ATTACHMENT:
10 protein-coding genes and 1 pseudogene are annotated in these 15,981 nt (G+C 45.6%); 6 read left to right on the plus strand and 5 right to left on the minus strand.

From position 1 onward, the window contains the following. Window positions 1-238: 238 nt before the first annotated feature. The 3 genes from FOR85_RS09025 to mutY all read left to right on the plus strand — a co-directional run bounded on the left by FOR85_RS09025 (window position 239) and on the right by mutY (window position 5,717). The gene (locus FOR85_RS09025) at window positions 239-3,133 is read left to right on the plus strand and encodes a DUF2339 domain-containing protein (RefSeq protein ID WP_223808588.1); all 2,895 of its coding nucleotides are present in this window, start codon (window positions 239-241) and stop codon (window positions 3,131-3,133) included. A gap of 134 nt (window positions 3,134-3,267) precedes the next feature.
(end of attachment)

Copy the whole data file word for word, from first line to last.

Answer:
10 protein-coding genes and 1 pseudogene are annotated in these 15,981 nt (G+C 45.6%); 6 read left to right on the plus strand and 5 right to left on the minus strand.

From position 1 onward, the window contains the following. Window positions 1-238: 238 nt before the first annotated feature. The 3 genes from FOR85_RS09025 to mutY all read left to right on the plus strand — a co-directional run bounded on the left by FOR85_RS09025 (window position 239) and on the right by mutY (window position 5,717). The gene (locus FOR85_RS09025) at window positions 239-3,133 is read left to right on the plus strand and encodes a DUF2339 domain-containing protein (RefSeq protein ID WP_223808588.1); all 2,895 of its coding nucleotides are present in this window, start codon (window positions 239-241) and stop codon (window positions 3,131-3,133) included. A gap of 134 nt (window positions 3,134-3,267) precedes the next feature.